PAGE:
2 - Wet Mix

  • 1 part fry mix
  • 1 part chicken stock (or water with bouillon)

Mix together until it has the consistency of batter. Put in diced raw chicken. Submerge and properly coat all chicken.

3 - Dry Mix

For every 1 1/3 cups of fry mix, add the following:

  • 2 tsp Paprika
  • 1 tsp EACH: Oregano, Salt
  • 1/2 tsp EACH: Onion Powder, Garlic Powder, Cayenne Pepper
  • 1/4 tsp Black Pepper

Put the battered chicken into the a large container with the dry mix. Put the lid on and give it some good shaking to coat the battered chicken with the dry mix.

4 - Fry it

  • Bring your neutral oil of choice (like vegetable oil) to 350°F
  • Cook your chicken in batches, removing from oil when the internal temperature of the thickest pieces are 165°F.

For other meats

I haven’t tried pork or beef yet, but I’d suggest cooking in whatever way you know best, and consider making a bulgogi or Korean BBQ marinade (with reduced soy sauce and ginger) to use in the process. A slow cooker on low could produce pleasant results.

Other Recipe Components

Cooked white rice

Whatever brand or method you prefer. It’s just rice. If you’d like, you can mix in some bulgogi. Not necessary but if you’re a saucy kind of person there’s no judgement from me.

Cabbage/lettuce Mix

This consists of the following:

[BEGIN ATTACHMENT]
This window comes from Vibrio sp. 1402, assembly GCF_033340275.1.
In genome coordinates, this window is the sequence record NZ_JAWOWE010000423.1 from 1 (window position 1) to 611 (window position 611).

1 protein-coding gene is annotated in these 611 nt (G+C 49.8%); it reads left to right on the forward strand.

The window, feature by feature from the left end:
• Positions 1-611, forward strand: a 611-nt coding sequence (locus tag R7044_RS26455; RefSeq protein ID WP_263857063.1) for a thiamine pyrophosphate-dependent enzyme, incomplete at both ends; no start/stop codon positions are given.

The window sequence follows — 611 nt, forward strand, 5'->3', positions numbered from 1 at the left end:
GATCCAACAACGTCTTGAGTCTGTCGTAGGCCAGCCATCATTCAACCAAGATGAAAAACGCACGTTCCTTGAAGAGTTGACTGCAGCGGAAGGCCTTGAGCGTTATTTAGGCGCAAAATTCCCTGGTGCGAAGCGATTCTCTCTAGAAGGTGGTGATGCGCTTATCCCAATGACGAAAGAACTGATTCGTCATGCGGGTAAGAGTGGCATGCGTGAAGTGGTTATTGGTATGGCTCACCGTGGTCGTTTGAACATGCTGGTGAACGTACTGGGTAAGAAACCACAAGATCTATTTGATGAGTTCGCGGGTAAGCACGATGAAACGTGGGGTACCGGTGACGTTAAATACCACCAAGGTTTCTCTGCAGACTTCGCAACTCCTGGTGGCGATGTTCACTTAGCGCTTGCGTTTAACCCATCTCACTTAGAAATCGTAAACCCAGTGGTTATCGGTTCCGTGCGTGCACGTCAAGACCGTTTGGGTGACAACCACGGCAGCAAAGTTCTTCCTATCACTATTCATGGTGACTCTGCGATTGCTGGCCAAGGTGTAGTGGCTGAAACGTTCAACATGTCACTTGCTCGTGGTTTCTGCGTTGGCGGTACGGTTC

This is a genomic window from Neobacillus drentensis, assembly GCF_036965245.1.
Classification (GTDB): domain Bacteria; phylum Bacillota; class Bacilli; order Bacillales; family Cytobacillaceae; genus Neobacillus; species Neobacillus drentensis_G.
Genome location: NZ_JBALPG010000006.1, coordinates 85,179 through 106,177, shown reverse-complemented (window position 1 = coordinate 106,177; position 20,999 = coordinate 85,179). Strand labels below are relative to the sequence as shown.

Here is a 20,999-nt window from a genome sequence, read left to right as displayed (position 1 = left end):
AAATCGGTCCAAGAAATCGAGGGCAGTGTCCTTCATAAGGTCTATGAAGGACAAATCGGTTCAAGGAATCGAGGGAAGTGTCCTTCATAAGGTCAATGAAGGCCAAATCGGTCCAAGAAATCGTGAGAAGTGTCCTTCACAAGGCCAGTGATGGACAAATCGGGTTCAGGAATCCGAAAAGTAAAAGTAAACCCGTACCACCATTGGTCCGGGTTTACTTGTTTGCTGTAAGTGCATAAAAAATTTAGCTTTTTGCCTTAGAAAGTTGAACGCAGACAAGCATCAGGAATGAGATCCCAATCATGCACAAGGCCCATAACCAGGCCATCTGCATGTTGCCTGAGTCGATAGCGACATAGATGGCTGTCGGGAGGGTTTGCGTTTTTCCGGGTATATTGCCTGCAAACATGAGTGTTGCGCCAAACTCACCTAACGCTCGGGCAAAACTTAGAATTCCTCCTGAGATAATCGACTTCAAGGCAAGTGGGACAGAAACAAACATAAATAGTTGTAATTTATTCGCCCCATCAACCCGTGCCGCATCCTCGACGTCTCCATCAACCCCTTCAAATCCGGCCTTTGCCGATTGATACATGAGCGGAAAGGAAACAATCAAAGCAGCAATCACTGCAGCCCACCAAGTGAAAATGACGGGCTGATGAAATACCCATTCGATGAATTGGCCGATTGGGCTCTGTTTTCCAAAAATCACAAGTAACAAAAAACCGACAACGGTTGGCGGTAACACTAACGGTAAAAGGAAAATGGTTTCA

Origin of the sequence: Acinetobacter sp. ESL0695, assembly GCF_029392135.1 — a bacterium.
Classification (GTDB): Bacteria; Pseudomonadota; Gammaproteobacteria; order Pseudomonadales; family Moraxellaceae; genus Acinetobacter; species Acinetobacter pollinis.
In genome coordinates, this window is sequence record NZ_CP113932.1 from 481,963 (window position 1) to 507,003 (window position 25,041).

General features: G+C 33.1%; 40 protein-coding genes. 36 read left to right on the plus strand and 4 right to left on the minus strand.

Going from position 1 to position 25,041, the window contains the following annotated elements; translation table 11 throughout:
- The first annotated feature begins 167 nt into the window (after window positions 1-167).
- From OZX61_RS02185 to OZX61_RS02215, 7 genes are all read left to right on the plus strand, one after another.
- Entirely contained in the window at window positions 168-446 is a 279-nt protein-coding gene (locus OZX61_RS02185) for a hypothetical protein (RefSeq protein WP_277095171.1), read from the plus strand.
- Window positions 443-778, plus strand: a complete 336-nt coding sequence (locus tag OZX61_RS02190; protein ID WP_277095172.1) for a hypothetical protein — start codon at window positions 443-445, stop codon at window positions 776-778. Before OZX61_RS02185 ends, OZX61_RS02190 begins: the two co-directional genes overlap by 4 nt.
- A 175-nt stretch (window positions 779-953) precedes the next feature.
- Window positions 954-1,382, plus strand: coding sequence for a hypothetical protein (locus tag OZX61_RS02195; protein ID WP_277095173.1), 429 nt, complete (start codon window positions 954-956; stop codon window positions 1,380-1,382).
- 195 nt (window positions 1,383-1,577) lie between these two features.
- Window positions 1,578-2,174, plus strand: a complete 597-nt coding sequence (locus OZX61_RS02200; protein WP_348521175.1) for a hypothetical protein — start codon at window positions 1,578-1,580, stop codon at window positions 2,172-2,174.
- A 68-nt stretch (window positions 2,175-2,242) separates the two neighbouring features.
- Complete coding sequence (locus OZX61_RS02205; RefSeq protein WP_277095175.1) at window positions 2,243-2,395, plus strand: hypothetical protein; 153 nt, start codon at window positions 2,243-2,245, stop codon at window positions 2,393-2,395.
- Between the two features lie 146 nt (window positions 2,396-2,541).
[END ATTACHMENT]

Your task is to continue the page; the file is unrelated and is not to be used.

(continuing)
• Shredded lettuce
  • Thinly shredded cabbage (ratio of like 4:1, lettuce cabbage)
  • (Optional) shredded carrots.

Alternatively you can buy a bag of tri-color coleslaw mix.

Sweet potato noodles (one typical small bag makes enough for three people).

Sweet potato "glass" noodles

  • Boil it for 6 minutes, then rinse with cold water (weird, but that’s the instructions on the packaging)
  • Heat up a wok (medium at least) containing the modified bulgogi sauce
  • Throw in the noodles, give them a good toss and cook for a few minutes. This adds great flavor and softens the noodles.

Note: if your noodles come out Al Dente at the end, try boiling them a little longer next time. CupBop likes their noodles less chewy more soft, so more time on the stove may be needed to replicate that.

Note: Rice noodles could be used as an alternative, but I can’t speak to that as I haven’t tried it.